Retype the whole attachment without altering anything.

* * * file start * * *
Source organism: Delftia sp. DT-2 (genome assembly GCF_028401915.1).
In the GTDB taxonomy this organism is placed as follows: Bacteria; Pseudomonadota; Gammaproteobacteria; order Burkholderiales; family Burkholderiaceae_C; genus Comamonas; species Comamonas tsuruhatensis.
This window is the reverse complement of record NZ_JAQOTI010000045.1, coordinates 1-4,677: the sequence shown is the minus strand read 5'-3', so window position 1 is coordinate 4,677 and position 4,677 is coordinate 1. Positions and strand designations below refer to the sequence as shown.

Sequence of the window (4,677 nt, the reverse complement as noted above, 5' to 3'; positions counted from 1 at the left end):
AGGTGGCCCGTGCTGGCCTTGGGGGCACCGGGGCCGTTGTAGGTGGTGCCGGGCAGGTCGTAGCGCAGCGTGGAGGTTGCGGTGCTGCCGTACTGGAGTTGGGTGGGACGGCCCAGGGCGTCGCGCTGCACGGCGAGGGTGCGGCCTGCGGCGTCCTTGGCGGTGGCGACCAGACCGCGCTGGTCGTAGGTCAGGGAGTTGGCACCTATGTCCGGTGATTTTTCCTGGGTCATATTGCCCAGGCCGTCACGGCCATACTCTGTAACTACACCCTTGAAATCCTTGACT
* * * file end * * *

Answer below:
Source organism: Delftia sp. DT-2 (genome assembly GCF_028401915.1).
In the GTDB taxonomy this organism is placed as follows: Bacteria; Pseudomonadota; Gammaproteobacteria; order Burkholderiales; family Burkholderiaceae_C; genus Comamonas; species Comamonas tsuruhatensis.
This window is the reverse complement of record NZ_JAQOTI010000045.1, coordinates 1-4,677: the sequence shown is the minus strand read 5'-3', so window position 1 is coordinate 4,677 and position 4,677 is coordinate 1. Positions and strand designations below refer to the sequence as shown.

Sequence of the window (4,677 nt, the reverse complement as noted above, 5' to 3'; positions counted from 1 at the left end):
AGGTGGCCCGTGCTGGCCTTGGGGGCACCGGGGCCGTTGTAGGTGGTGCCGGGCAGGTCGTAGCGCAGCGTGGAGGTTGCGGTGCTGCCGTACTGGAGTTGGGTGGGACGGCCCAGGGCGTCGCGCTGCACGGCGAGGGTGCGGCCTGCGGCGTCCTTGGCGGTGGCGACCAGACCGCGCTGGTCGTAGGTCAGGGAGTTGGCACCTATGTCCGGTGATTTTTCCTGGGTCATATTGCCCAGGCCGTCACGGCCATACTCTGTAACTACACCCTTGAAATCCTTGACT